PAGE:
State management in applications is often tedious when you worry about boilerplate setup and complicated configurations. However, you can skip the complicated configuration and boilerplate with the Easy Peasy dependency.
What is Easy Peasy?
The Easy Peasy library handles state management in applications; it is an abstraction of Redux, which means that it is built on Redux but focuses on the crucial APIs that a developer requires. Easy Peasy, as the name suggests, allows you to easily set up state management for your application with zero configuration while providing the architectural leverage that Redux offers.
Advantages of using Easy Peasy.
Easy Peasy has many advantages, but we should consider some tradeoffs of integrating the library into your application.
- It is bound to Redux and the features that Redux has to offer.
- Increased bundle size due to additional dependencies from Easy Peasy
- Knowledge of Redux is vital in some aspects of using Easy Peasy; an example of this situation comes into play when you need to set up a custom configuration for Easy Peasy.
Pros of using Easy Peasy
- It requires zero configuration and has a boilerplate to set up the state.
- It provides the features Redux offers, including state persistence and Redux middleware support.
- Easy Peasy provides support for global, context, or local stores: The global store is accessible everywhere in your application, while a context store is accessible to the selected component. The local stores are stores for specific components; they can substitute useState.
- Easy Peasy supports computed properties; this allows you to create a state from an operation performed on another state.
- Redux Developer tools support.
There are a couple of pros to using Easy Peasy; for more information on this, you can check its official website.
Getting started with Easy Peasy
We will look at the parts of Easy Peasy you need to understand to get you started using the library.
The store holds all the actions and states for the application. The Easy Peasy store's structure is on model/object definition; they contain the states and all actions that act on the state.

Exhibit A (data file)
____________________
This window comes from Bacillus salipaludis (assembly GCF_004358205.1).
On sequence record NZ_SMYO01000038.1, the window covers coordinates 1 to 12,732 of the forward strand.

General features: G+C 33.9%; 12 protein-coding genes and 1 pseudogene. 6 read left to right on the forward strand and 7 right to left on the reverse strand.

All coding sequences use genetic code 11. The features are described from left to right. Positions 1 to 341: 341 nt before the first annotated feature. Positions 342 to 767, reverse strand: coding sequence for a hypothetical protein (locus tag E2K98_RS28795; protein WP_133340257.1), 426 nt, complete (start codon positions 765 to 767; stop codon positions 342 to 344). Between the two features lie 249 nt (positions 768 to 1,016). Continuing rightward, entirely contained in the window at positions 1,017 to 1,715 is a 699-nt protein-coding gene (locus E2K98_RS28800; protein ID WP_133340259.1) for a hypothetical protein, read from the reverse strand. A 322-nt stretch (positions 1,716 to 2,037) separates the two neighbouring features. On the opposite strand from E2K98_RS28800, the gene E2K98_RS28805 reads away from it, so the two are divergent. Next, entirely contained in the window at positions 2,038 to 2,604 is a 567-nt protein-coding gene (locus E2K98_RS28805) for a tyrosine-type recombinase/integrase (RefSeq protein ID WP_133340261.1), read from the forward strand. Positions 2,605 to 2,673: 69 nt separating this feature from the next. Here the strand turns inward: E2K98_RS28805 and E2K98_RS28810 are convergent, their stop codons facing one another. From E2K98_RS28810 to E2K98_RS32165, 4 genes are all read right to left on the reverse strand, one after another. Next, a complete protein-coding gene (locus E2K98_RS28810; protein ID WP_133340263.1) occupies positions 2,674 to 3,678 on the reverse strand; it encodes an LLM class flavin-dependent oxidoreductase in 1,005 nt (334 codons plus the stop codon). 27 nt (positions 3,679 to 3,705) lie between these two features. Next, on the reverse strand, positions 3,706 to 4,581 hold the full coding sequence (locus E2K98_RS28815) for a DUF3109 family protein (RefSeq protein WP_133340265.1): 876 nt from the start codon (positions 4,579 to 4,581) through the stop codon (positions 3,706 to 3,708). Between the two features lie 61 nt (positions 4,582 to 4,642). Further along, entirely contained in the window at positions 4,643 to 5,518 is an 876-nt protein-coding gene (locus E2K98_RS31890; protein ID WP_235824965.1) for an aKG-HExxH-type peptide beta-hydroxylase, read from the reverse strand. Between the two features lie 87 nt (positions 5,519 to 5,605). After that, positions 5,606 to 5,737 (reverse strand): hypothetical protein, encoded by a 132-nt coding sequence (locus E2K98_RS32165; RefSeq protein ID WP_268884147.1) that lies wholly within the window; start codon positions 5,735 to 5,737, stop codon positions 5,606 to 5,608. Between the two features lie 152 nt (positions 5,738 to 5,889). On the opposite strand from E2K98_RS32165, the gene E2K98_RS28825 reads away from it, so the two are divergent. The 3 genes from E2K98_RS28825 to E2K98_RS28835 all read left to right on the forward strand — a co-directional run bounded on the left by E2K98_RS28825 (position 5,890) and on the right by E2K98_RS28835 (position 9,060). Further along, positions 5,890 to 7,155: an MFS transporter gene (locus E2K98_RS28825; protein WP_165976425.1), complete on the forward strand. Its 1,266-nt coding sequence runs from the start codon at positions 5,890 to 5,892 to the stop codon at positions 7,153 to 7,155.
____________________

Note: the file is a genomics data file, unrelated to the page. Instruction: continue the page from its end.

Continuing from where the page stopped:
The code block above demonstrates how to create a store using the createStore method from Easy Peasy. The createStore method accepts two parameters, the store model and an optional configuration for the store. You can find additional information on the Easy Peasy store and its properties here.
Actions are triggered to mutate the state in the store. Easy Peasy has an Action type that accepts two types as parameters; the model and the payload. The payload parameter for the Action type is optional.
The code block above demonstrates the typing for actions with the updateName action; we pass the IModel interface as the first parameter and a payload with a type string.
Actions are defined using the "action" function, encapsulating a function with the model state and payload as arguments. For example, you can define actions in your model as thus:
The action above accepts a string as a payload to update the name state on the model.
NB: You should not destructure the state in your actions, as this will prevent the state from being updated.
Thunks are actions used to handle side effects, e.g., HTTPS requests.
From the code block above, we have the type for a thunk "fetchUserName" using the Thunk type that accepts the model type as a first parameter and payload type as an optional second parameter. The thunk function allows us to use asynchronous requests and access the model actions. The thunk function calls a function with the model actions passed as a first argument and the payload for the thunk as a second argument.
Hooks and Typing Hooks
Easy Peasy comes with custom hooks that help use its features or access the store:
- useStoreState hook: This allows you to access the store states from your components.
- useStoreAction hook: This grants you access to the actions in the store:
- useStore: This enables you to access the store instance.
You can check out the documentation for additional information on the hooks and how to use them.
When using React-Typescript, you need to type the hooks to have the store model type. We can achieve this with the createTypedHooks function.
From the code block above, we call the createTypedHooks function with the store model passed as type and assigned to the typedHooks variable; we move on to export reassigned typed version of the hooks. Finally, we will go on to use the typed hooks in the application: